An arteriovenous graft is a form of dialysis access used for some kidney patients. It is created through a surgical procedure in which the surgeon connects an artery to a vein using a small tube. This procedure is generally performed on an outpatient basis, meaning that the patient goes home the same day as the surgery. An arteriovenous graft typically lasts between two and three years, although it can last longer in some cases. Potential complications include bleeding, the formation of blood clots, or the development of an infection.
The arteriovenous graft is most often placed in the arm. After the patient has been sedated or given medications to prevent pain, an incision is made into the arm. A plastic tube is then used to connect an artery to a vein, and the incision is closed. The patient is monitored for a while to make sure there are no complications. In most cases, the patient can go home the same day the procedure is performed, although some doctors may prefer to keep the patient in the hospital overnight for observation.
Although the most common use of the graft is for dialysis access, there may other reasons for this procedure in some instances. For instance, if there are blockages in the blood vessels that prevent proper blood circulation, the graft may be used to bypass the blockage. This procedure may also be used to repair damaged blood vessels.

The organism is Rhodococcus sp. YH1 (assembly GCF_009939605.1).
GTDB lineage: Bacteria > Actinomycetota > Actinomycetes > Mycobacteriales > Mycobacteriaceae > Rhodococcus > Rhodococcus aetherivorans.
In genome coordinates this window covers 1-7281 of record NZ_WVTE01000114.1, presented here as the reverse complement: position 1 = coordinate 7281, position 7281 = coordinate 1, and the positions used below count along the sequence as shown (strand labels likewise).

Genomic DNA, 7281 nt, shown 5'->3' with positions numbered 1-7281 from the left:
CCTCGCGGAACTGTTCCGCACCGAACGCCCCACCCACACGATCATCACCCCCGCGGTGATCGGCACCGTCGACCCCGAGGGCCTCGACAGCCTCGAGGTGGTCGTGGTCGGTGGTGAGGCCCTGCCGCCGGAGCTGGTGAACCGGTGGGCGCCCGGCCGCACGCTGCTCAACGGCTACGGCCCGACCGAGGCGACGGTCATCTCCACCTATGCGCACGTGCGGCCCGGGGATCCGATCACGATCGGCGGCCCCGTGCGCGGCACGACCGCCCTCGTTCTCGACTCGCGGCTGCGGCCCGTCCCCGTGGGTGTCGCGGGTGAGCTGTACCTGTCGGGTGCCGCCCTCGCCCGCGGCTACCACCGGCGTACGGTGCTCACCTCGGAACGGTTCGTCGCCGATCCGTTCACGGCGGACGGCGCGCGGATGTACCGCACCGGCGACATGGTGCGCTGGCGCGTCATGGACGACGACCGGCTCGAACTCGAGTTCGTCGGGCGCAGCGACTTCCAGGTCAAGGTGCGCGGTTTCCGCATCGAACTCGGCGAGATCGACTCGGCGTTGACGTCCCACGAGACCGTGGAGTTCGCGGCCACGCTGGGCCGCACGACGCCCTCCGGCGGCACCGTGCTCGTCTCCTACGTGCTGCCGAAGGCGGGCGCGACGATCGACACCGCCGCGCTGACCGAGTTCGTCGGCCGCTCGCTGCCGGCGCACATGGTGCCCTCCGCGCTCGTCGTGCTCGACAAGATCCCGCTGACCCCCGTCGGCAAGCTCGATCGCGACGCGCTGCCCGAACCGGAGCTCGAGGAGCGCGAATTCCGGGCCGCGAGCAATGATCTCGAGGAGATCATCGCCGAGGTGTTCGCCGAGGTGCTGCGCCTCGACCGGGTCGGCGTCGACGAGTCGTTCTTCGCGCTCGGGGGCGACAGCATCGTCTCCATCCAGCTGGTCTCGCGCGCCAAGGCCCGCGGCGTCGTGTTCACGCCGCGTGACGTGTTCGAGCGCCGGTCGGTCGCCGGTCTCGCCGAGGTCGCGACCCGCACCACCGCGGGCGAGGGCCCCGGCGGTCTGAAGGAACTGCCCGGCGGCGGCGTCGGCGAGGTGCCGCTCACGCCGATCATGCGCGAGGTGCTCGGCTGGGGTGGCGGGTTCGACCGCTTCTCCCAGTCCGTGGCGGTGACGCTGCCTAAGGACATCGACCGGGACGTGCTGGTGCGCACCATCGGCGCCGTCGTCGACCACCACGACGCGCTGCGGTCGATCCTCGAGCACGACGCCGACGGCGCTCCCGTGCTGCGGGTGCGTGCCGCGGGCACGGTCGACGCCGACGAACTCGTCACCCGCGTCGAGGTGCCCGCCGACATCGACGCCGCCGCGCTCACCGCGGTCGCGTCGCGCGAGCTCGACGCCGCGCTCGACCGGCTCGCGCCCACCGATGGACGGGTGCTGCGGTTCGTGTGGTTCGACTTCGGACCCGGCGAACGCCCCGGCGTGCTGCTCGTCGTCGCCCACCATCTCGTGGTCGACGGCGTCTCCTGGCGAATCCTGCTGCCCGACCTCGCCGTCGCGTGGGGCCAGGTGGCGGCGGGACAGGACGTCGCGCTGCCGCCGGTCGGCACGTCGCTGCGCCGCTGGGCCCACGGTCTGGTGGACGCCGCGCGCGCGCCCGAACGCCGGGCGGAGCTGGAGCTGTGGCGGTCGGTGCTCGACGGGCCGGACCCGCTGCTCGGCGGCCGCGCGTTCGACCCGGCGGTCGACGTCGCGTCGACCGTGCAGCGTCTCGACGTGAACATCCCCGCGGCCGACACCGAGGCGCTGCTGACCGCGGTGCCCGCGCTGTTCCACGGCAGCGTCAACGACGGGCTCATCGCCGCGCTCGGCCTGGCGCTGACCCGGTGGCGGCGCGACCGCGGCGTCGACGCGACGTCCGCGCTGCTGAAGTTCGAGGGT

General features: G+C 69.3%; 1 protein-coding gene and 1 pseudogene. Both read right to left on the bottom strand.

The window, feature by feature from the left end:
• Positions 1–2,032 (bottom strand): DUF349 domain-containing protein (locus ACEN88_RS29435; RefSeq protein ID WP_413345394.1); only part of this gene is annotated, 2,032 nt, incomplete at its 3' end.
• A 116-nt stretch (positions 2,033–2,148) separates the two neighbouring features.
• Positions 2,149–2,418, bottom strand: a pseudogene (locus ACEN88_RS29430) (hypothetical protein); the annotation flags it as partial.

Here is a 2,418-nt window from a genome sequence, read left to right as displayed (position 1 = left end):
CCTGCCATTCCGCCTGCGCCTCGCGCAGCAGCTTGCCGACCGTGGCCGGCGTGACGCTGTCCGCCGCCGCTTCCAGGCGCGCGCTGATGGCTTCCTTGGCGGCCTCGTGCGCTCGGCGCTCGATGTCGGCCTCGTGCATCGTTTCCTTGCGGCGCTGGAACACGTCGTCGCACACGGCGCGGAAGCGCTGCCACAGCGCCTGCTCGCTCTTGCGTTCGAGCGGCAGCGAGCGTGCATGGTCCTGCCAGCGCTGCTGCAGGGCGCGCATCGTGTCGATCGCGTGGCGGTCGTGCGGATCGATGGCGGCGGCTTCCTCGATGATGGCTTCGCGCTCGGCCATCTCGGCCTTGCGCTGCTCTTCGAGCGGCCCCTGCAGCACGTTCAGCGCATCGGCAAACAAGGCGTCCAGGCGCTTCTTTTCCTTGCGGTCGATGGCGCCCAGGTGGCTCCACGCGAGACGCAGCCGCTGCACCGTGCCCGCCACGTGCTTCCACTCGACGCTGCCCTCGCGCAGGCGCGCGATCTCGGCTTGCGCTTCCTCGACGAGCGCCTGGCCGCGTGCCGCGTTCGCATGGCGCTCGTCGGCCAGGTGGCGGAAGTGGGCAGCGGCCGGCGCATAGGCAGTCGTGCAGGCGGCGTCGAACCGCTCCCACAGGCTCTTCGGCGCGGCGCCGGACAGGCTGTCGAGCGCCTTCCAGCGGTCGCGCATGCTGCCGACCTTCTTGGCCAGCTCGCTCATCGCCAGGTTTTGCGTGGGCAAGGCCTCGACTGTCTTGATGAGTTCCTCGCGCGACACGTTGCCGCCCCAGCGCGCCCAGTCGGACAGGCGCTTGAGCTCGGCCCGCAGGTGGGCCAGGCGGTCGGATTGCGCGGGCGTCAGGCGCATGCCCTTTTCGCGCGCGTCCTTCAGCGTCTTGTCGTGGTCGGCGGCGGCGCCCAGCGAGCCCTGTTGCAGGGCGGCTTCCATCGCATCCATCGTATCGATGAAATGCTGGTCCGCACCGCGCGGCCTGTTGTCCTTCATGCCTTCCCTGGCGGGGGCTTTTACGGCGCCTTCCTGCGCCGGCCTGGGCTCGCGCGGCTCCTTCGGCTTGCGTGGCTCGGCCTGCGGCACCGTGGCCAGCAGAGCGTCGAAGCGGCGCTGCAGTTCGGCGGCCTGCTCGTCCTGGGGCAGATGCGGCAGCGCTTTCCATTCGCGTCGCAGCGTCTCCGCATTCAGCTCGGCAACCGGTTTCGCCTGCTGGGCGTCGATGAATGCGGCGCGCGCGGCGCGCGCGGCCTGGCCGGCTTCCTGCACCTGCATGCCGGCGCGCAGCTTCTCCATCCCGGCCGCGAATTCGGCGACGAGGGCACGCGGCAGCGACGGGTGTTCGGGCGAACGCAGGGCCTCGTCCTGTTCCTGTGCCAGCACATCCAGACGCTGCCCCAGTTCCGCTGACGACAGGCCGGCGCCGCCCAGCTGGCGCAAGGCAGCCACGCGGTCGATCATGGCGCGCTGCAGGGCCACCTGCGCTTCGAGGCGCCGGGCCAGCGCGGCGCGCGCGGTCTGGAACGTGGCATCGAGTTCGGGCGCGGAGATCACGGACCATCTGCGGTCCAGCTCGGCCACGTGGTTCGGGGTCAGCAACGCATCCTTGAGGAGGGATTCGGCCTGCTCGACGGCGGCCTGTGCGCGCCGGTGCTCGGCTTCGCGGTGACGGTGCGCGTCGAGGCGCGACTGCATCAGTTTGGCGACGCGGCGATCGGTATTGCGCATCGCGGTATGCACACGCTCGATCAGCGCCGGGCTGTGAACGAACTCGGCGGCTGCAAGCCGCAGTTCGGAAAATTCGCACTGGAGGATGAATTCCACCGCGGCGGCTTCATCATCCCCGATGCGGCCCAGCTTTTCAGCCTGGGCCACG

It is very important that the patient take proper care of the arteriovenous graft in order to prevent complications such as infection. The bandage should be removed from the site of the graft four or five hours following dialysis treatments. Tight clothing and jewelry should not be worn over the graft. The patient should also be sure not to sleep on the arm that contains the graft.
The graft should be checked every day to make sure that there is adequate blood flow to the area. This can be accomplished by touching the graft area with the fingertips of the opposite hand. If there is a buzzing type of sensation present, the graft is working as it should. Any pain, bleeding, or swelling should be reported to a doctor for further evaluation. Any questions or concerns about the procedure or how to properly care for the graft should be discussed with a doctor or other medical professional.